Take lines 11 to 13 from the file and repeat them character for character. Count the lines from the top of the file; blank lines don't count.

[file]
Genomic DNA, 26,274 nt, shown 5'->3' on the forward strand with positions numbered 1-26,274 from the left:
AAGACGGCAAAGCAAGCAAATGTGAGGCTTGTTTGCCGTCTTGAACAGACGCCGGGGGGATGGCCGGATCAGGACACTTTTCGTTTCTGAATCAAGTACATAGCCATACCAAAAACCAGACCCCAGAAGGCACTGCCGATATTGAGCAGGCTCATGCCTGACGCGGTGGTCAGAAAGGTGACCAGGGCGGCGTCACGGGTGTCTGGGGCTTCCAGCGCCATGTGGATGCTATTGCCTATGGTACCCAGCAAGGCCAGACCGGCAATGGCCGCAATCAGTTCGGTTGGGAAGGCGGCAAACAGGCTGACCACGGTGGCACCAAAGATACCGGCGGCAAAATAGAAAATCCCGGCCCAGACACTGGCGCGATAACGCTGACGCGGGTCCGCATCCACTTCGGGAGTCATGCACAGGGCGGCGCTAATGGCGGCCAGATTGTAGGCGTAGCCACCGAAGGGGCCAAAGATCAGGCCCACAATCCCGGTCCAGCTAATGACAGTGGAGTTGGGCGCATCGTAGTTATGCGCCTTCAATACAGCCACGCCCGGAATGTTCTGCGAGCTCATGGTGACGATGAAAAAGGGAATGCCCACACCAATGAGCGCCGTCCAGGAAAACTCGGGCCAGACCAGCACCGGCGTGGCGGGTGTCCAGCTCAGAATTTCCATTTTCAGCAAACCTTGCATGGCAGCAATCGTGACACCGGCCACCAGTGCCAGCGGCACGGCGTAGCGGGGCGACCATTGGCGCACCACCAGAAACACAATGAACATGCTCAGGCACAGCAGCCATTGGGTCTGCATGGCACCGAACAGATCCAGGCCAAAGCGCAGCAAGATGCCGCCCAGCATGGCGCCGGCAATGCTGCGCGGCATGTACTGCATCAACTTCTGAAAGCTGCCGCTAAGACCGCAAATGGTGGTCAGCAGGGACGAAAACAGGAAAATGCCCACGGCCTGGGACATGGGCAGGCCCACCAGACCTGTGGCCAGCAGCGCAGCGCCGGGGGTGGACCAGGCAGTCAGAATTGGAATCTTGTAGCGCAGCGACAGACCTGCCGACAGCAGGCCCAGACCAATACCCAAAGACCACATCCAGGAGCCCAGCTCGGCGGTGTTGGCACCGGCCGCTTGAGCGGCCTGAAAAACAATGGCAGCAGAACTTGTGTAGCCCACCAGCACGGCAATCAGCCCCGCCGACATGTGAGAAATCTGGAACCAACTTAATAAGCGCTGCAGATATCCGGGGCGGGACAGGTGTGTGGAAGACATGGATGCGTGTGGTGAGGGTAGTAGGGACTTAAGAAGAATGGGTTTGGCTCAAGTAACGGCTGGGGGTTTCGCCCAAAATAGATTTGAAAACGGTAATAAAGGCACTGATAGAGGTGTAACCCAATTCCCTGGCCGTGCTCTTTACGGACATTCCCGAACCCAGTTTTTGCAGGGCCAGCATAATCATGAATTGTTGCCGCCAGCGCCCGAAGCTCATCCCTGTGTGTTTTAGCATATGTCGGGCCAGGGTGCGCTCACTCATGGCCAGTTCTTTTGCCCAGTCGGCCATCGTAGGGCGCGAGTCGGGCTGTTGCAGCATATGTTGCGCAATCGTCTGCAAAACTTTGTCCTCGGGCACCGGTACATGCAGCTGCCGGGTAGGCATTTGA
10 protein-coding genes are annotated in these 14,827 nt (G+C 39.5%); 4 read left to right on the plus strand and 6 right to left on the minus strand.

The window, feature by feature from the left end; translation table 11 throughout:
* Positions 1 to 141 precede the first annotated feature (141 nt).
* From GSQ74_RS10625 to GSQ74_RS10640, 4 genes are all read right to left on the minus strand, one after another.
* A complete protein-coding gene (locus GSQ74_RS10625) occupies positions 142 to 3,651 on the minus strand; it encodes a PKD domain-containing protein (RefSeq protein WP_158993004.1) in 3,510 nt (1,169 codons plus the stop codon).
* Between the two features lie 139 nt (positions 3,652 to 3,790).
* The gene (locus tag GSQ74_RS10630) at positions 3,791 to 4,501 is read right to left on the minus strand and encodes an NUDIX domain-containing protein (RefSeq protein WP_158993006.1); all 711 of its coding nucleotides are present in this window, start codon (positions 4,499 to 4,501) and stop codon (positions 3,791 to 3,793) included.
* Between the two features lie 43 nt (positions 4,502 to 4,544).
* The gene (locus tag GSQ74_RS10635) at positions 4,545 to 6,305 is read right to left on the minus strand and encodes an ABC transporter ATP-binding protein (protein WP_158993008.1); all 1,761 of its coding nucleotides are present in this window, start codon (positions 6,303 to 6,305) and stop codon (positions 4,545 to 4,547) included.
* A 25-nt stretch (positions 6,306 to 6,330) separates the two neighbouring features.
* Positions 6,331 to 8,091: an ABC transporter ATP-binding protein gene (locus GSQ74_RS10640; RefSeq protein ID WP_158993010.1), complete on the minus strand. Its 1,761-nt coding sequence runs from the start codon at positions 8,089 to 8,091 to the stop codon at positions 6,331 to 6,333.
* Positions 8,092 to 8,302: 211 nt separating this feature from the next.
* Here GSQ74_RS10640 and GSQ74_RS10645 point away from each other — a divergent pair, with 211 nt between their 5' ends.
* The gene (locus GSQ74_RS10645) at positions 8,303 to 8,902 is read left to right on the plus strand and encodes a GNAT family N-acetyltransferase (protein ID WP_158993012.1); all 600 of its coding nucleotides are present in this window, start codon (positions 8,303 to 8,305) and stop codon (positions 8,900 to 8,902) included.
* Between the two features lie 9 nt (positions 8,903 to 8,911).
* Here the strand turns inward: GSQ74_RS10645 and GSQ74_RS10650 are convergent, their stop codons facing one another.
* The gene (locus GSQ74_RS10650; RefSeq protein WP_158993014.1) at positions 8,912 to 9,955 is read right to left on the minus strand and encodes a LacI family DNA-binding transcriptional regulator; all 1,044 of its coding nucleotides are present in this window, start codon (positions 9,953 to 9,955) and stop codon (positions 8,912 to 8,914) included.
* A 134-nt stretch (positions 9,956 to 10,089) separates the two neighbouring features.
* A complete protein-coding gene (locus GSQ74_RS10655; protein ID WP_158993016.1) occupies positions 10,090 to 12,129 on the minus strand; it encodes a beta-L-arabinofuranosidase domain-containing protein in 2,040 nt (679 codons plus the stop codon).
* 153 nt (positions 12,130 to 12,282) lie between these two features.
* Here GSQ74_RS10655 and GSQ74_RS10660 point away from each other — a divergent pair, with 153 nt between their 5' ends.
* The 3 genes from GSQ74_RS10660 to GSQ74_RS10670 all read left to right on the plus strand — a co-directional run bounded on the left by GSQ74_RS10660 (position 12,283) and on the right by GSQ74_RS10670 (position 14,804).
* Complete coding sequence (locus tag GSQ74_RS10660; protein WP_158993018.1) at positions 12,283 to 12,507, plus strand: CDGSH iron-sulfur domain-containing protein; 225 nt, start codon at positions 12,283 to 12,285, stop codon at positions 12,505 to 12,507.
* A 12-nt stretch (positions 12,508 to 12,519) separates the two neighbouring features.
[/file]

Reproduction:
* The gene (locus tag GSQ74_RS10635) at positions 4,545 to 6,305 is read right to left on the minus strand and encodes an ABC transporter ATP-binding protein (protein WP_158993008.1); all 1,761 of its coding nucleotides are present in this window, start codon (positions 6,303 to 6,305) and stop codon (positions 4,545 to 4,547) included.
* A 25-nt stretch (positions 6,306 to 6,330) separates the two neighbouring features.
* Positions 6,331 to 8,091: an ABC transporter ATP-binding protein gene (locus GSQ74_RS10640; RefSeq protein ID WP_158993010.1), complete on the minus strand. Its 1,761-nt coding sequence runs from the start codon at positions 8,089 to 8,091 to the stop codon at positions 6,331 to 6,333.